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Why inviting someone to Mass isn’t strange

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Tom Hoopes - published on 01/31/23

Why not be part of something big?

I mentioned before Bishop Robert Barron’s YouTube video “4 Ways to Grow the Church.” Tired of having to preside over a shrinking Church, he asks every Catholic to invite someone to Mass this year. 

We can do this with great trust that we aren’t doing something strange. Here are three reasons to look for hope in the strength of the sacraments in our day.

First: The 21st Century has seen almost nonstop renewal of Sunday Mass. 

Last week I shared how statistics support a very different narrative from what the media generally pushes. 

In 2001, St. John Paul II made promoting Sunday Masse a top priority for the New Millennium. In 2002, the new General Instruction of the Roman Missal was promulgated. In 2003, John Paul’s Ecclesia de Eucharistia demanded that the Church remember the rule, still in force, that confession is needed before communion. The Bishops followed that up with their document “Happy Are Those Who are Called to His Supper.” Pope Francis stresses the same rule.

In 2004, the Year of the Eucharist was proclaimed. St. John Paul died and Benedict XVI took over, pledging to love Our Lord in the Eucharist by “the correctness of the celebrations” of the Eucharist. In 2006, the reform of the translation of the Mass began. In 2011, English speaking countries began implementing the new missal.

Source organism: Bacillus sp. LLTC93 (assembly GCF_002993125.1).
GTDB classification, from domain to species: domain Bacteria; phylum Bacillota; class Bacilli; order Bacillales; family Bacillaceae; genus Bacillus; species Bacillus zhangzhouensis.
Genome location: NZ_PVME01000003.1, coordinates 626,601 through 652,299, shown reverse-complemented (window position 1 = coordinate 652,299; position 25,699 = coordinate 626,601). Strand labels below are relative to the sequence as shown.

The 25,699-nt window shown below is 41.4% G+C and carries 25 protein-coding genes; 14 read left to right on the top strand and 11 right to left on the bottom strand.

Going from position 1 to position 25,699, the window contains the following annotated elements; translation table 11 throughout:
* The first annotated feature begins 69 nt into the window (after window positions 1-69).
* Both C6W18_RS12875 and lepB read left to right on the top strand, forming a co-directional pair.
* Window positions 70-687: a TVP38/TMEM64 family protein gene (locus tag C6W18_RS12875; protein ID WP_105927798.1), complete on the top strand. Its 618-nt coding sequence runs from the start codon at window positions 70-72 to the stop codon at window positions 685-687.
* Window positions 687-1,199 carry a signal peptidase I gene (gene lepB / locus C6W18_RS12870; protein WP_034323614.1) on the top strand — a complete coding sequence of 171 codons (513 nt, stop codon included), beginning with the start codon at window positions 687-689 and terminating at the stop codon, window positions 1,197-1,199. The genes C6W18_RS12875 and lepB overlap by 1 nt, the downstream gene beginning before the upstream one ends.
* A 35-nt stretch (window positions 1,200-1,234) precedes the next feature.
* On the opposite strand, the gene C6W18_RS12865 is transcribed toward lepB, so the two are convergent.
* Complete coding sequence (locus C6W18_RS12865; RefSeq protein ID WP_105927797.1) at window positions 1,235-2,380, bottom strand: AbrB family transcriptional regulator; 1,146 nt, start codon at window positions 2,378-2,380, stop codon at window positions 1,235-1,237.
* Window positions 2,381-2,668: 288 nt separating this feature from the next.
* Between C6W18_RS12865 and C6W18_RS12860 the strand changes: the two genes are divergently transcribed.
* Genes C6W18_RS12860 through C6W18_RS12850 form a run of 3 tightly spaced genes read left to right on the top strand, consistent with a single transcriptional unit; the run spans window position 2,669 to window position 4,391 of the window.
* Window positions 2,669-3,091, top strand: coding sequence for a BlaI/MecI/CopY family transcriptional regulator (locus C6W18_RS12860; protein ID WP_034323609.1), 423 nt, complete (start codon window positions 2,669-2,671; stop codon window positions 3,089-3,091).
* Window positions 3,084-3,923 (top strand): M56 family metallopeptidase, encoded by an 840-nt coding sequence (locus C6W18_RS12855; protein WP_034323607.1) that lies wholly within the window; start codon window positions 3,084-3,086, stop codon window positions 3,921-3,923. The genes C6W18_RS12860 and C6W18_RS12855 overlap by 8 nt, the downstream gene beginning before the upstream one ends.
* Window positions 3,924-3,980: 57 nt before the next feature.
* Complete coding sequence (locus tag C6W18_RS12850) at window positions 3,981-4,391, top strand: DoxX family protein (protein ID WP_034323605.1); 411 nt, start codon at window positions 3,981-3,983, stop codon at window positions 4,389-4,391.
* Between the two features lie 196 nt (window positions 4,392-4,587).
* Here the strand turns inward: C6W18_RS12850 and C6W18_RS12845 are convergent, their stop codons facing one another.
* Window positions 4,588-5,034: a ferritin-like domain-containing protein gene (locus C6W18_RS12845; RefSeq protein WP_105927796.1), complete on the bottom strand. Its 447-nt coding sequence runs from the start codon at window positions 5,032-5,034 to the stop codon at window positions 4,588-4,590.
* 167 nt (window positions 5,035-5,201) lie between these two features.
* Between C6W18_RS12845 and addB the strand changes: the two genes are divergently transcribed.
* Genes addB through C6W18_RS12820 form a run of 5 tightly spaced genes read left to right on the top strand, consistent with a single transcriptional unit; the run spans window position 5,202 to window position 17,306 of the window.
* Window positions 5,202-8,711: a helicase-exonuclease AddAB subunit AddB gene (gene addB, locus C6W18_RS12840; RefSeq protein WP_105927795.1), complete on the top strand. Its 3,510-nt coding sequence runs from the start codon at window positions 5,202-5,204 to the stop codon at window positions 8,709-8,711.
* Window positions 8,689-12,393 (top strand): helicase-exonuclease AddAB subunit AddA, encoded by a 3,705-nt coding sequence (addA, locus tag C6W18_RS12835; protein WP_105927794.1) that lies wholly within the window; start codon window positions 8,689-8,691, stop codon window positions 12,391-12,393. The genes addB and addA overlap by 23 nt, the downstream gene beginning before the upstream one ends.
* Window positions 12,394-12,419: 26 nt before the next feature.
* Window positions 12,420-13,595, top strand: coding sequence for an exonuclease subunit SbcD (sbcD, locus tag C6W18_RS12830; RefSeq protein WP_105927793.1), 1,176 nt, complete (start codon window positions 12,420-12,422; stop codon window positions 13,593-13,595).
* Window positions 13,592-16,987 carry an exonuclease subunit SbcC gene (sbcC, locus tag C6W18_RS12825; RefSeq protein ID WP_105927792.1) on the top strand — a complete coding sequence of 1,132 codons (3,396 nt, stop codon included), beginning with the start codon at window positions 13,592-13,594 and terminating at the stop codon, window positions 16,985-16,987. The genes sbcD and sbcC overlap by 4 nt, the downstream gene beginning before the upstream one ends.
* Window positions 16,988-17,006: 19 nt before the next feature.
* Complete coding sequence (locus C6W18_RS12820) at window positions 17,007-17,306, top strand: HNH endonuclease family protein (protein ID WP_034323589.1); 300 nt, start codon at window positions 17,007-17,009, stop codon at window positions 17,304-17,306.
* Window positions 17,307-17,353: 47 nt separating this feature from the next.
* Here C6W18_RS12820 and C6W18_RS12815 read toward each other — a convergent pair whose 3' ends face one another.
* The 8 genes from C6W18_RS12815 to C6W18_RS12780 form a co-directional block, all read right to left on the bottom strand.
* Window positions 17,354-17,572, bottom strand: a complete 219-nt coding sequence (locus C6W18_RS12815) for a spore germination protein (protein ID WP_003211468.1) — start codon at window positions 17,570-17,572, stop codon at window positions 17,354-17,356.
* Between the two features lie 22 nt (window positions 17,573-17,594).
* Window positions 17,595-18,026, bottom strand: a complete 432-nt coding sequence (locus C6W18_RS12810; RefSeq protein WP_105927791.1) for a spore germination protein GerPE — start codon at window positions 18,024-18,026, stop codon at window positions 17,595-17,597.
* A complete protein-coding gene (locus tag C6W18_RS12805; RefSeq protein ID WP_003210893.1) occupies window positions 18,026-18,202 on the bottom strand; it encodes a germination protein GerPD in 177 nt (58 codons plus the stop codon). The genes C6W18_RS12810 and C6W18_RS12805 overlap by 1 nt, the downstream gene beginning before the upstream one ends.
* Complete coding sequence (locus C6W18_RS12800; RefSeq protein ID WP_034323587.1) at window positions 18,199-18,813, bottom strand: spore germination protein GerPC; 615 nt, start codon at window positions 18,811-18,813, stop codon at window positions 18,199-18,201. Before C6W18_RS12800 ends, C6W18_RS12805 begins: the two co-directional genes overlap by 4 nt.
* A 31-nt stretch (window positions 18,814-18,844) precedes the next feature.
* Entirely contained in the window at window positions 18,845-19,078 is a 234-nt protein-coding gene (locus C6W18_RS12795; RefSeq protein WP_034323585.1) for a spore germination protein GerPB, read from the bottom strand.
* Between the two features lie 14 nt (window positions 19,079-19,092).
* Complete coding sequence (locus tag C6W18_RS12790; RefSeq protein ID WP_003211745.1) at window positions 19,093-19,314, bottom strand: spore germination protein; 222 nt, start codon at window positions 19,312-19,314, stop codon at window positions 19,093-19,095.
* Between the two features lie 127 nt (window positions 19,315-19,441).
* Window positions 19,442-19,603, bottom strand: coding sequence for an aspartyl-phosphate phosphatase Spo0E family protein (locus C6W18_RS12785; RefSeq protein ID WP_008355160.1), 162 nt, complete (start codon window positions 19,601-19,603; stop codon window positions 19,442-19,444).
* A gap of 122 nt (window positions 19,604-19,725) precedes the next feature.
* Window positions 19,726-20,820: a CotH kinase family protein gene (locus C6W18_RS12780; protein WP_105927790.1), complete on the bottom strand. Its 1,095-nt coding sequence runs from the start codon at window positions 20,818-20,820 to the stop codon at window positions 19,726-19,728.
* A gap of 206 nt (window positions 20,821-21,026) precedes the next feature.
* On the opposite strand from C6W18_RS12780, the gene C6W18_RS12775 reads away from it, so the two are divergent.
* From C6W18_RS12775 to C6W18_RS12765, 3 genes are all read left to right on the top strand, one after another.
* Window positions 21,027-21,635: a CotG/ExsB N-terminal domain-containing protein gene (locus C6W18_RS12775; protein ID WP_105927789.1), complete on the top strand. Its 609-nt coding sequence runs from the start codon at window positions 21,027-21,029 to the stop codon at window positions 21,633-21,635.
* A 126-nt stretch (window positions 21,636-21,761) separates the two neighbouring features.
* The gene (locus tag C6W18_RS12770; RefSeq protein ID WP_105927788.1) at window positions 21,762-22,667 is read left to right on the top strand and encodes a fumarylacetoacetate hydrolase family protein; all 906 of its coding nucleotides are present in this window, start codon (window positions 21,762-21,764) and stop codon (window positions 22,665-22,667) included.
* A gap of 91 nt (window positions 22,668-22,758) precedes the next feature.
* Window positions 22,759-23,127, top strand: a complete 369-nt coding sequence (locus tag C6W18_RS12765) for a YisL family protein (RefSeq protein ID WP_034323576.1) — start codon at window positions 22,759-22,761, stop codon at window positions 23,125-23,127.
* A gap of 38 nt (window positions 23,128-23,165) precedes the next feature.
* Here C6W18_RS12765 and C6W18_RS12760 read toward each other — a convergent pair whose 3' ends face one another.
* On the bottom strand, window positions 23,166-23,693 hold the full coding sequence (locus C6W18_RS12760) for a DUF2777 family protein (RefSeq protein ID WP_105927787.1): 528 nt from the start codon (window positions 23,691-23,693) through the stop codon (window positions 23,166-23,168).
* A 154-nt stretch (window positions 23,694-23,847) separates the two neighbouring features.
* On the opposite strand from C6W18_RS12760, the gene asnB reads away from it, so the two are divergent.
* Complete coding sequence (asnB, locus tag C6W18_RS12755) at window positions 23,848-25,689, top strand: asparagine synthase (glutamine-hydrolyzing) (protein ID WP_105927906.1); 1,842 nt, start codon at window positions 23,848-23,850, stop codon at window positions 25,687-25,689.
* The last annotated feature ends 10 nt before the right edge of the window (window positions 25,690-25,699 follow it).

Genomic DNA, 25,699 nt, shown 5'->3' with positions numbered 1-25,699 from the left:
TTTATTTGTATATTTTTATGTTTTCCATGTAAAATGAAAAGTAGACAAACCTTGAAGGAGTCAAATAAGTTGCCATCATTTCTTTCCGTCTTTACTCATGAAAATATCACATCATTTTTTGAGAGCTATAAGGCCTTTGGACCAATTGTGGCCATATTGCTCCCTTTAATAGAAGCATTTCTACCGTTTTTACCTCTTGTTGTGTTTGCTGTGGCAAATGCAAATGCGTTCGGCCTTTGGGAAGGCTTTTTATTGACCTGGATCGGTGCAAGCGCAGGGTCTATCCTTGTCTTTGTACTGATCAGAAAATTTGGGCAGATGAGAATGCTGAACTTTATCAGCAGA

Second:: The renewal of confession is a huge sign of hope.

I’m not the only one who has noticed it: Confession lines are a lot longer than they used to be.

Pope Francis started promoting confession from the beginning of his pontificate, first by going to confession publicly, in full view of photographers,  and then created the 24 hours of confession events at parishes worldwide. 

In 2002, St. John Paul II said the real crisis in the Church was the crisis of the sense of sin, resulting from the crisis of the sacrament of confession. Today, there are still parishes with few or hard-to-find confessions, but it is more rare.

World Youth Days have had a lot to do with that, with their emphasis on confession. Confession is increasingly a “youth thing,” whether it’s the 300 priests who heard thousands of confessions at the Focus’ SEEK23 conference, or the the 29-year-old priest in Spring, Texas who heard confessions for 18 hours straight last month — just like he did last Easter

The third sign of hope is the growth of Eucharistic Adoration.

Perpetual Eucharistic Adoration was rare in the 20th century, and in many cases it was forbidden from a mistaken idea that it was only for priests and religious.

But in the 21st century it has undergone enormous growth.  In 2005, the exhaustive survey that of realpresence.org listed 715 perpetual eucharistic chapels in the United States. In Early 2020 that number had nearly doubled.

Pope Francis has had a lot to do with this, in his emphasis on the devotion. The new Eucharistic Revival, will likely push numbers higher.

Eucharistic Adoration is Drawing New Generations of Catholics,” a recent Aleteia story announced. This is true from Harvard to the aforementioned SEEK23 conference. Catholics are more likely than ever to turn to the Eucharist when facing national crises and national elections.

So invite someone to Mass. I once counted the reasons why. Here’s another: You will be part of a worldwide movement of grace.

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